Dual (category theory)
In category theory, a branch of mathematics, duality is a correspondence between the properties of a category C and the dual properties of the opposite category C^{op}. Given a statement regarding the category C, by interchanging the source and target of each morphism as well as interchanging the order of composing two morphisms, a corresponding dual statement is obtained regarding the opposite category C^{op}. Duality, as such, is the assertion that truth is invariant under this operation on statements. In other words, if a statement is true about C, then its dual statement is true about C^{op}. Also, if a statement is false about C, then its dual has to be false about C^{op}.
Given a concrete category C, it is often the case that the opposite category C^{op} per se is abstract. C^{op} need not be a category that arises from mathematical practice. In this case, another category D is also termed to be in duality with C if D and C^{op} are equivalent as categories.
In the case when C and its opposite C^{op} are equivalent, such a category is selfdual.^{[1]}
Formal definition
We define the elementary language of category theory as the twosorted first order language with objects and morphisms as distinct sorts, together with the relations of an object being the source or target of a morphism and a symbol for composing two morphisms.
Let σ be any statement in this language. We form the dual σ^{op} as follows:
 Interchange each occurrence of "source" in σ with "target".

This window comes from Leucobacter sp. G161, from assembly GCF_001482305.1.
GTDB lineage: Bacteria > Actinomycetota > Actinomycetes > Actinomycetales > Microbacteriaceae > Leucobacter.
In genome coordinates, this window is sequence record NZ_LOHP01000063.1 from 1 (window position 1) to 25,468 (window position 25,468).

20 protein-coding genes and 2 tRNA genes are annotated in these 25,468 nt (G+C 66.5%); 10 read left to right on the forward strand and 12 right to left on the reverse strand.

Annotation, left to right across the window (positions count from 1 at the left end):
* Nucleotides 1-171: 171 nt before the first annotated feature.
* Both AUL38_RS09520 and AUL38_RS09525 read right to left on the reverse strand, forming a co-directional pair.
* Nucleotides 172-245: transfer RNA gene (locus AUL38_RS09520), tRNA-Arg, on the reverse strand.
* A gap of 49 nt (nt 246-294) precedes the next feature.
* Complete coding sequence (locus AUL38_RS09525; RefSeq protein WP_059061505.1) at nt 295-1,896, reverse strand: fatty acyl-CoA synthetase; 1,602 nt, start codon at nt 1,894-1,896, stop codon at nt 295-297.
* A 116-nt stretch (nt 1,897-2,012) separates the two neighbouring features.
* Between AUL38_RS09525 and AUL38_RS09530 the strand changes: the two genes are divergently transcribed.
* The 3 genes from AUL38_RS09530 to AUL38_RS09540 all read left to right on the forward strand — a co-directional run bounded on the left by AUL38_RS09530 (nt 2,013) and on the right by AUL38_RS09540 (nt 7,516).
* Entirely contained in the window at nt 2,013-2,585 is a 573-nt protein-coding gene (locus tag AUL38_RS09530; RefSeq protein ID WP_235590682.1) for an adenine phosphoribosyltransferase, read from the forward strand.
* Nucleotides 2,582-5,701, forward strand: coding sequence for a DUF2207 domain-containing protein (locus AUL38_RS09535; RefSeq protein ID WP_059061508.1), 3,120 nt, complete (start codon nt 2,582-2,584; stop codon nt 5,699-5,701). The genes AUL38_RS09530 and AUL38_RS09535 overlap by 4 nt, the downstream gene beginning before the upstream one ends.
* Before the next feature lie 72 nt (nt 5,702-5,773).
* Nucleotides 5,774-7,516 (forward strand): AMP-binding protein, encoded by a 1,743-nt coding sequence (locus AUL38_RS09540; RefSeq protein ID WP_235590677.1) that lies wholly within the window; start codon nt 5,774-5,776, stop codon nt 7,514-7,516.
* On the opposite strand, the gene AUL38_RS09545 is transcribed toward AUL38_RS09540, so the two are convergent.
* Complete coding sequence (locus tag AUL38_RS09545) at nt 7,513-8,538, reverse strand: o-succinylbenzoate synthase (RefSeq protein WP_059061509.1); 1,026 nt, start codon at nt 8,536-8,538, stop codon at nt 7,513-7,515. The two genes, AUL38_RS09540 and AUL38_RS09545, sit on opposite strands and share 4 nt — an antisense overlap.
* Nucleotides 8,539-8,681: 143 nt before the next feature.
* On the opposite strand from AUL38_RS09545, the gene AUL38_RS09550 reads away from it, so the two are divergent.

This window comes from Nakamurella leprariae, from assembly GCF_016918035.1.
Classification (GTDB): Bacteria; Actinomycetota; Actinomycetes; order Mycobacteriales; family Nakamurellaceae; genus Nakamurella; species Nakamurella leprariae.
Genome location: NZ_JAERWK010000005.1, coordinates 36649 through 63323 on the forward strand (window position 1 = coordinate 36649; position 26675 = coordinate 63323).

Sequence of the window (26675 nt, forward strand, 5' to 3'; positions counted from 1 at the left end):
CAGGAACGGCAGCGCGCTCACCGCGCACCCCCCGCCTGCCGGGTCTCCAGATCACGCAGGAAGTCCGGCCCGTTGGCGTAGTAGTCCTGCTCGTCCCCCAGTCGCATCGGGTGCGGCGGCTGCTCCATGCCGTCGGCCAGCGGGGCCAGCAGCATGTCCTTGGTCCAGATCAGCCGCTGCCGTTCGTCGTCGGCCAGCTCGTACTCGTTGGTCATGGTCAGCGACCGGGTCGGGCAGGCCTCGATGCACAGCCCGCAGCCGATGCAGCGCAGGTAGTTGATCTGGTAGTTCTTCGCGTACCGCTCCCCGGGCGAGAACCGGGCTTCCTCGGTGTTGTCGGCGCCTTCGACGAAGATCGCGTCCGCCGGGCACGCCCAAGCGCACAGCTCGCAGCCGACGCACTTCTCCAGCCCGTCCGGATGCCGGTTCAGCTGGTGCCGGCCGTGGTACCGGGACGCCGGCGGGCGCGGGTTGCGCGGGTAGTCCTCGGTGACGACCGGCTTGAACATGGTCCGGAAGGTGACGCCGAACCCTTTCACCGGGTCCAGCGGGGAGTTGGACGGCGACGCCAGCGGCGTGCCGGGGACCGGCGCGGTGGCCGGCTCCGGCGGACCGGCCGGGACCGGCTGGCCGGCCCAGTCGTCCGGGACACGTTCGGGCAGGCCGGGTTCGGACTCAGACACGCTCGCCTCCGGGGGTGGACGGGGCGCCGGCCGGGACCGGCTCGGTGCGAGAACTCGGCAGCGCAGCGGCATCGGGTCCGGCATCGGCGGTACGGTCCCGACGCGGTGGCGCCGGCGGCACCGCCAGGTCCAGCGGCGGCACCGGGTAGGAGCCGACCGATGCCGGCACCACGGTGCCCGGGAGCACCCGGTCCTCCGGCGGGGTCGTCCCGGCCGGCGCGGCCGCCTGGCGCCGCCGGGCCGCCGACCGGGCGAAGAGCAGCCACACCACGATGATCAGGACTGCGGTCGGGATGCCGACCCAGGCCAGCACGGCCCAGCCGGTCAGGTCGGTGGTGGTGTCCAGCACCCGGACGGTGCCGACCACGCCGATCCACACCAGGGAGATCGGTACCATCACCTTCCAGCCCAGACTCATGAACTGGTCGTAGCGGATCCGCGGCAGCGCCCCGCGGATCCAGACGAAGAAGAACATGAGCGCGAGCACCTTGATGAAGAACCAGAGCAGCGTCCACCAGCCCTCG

Interchange the order of composing morphisms. That is, replace each occurrence of with
Informally, these conditions state that the dual of a statement is formed by reversing arrows and compositions.
Duality is the observation that σ is true for some category C if and only if σ^{op} is true for C^{op}.
Examples
 A morphism is a monomorphism if implies . Performing the dual operation, we get the statement that implies For a morphism , this is precisely what it means for f to be an epimorphism. In short, the property of being a monomorphism is dual to the property of being an epimorphism.
Applying duality, this means that a morphism in some category C is a monomorphism if and only if the reverse morphism in the opposite category C^{op} is an epimorphism.
 An example comes from reversing the direction of inequalities in a partial order. So if X is a set and ≤ a partial order relation, we can define a new partial order relation ≤_{new} by

 x ≤_{new} y if and only if y ≤ x.
This example on orders is a special case, since partial orders correspond to a certain kind of category in which Hom(A,B) can have at most one element. In applications to logic, this then looks like a very general description of negation (that is, proofs run in the opposite direction). For example, if we take the opposite of a lattice, we will find that meets and joins have their roles interchanged. This is an abstract form of De Morgan's laws, or of duality applied to lattices.
 Limits and colimits are dual notions.
 Fibrations and cofibrations are examples of dual notions in algebraic topology and homotopy theory. In this context, the duality is often called Eckmann–Hilton duality.
See also
References
 ^ Jiří Adámek; J. Rosicky (1994). Locally Presentable and Accessible Categories. Cambridge University Press. p. 62. ISBN 9780521422611.
 Hazewinkel, Michiel, ed. (2001) [1994], "Dual category", Encyclopedia of Mathematics, Springer Science+Business Media B.V. / Kluwer Academic Publishers, ISBN 9781556080104
 Hazewinkel, Michiel, ed. (2001) [1994], "Duality principle", Encyclopedia of Mathematics, Springer Science+Business Media B.V. / Kluwer Academic Publishers, ISBN 9781556080104
 Hazewinkel, Michiel, ed. (2001) [1994], "Duality", Encyclopedia of Mathematics, Springer Science+Business Media B.V. / Kluwer Academic Publishers, ISBN 9781556080104